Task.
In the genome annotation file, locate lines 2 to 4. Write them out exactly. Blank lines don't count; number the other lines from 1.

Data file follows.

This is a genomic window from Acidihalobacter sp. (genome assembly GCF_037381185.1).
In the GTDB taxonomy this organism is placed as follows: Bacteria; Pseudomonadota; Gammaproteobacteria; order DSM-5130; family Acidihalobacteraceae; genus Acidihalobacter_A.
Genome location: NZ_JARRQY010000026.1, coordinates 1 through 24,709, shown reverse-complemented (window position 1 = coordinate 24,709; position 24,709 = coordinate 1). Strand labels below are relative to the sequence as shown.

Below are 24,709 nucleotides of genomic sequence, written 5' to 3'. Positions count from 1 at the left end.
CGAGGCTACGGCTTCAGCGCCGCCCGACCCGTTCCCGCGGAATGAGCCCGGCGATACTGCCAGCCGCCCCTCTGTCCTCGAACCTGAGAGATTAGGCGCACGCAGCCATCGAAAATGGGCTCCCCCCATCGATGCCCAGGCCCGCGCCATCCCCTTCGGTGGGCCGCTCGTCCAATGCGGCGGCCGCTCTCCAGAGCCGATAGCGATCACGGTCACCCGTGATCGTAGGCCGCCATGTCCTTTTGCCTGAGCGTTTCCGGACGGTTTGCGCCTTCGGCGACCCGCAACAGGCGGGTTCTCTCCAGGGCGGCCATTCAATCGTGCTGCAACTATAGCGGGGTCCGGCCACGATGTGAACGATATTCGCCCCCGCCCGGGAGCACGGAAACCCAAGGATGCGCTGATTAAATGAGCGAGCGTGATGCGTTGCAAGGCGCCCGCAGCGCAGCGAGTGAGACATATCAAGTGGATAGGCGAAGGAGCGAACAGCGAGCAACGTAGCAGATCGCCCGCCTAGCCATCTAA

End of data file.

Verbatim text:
In the GTDB taxonomy this organism is placed as follows: Bacteria; Pseudomonadota; Gammaproteobacteria; order DSM-5130; family Acidihalobacteraceae; genus Acidihalobacter_A.
Genome location: NZ_JARRQY010000026.1, coordinates 1 through 24,709, shown reverse-complemented (window position 1 = coordinate 24,709; position 24,709 = coordinate 1). Strand labels below are relative to the sequence as shown.

Below are 24,709 nucleotides of genomic sequence, written 5' to 3'. Positions count from 1 at the left end.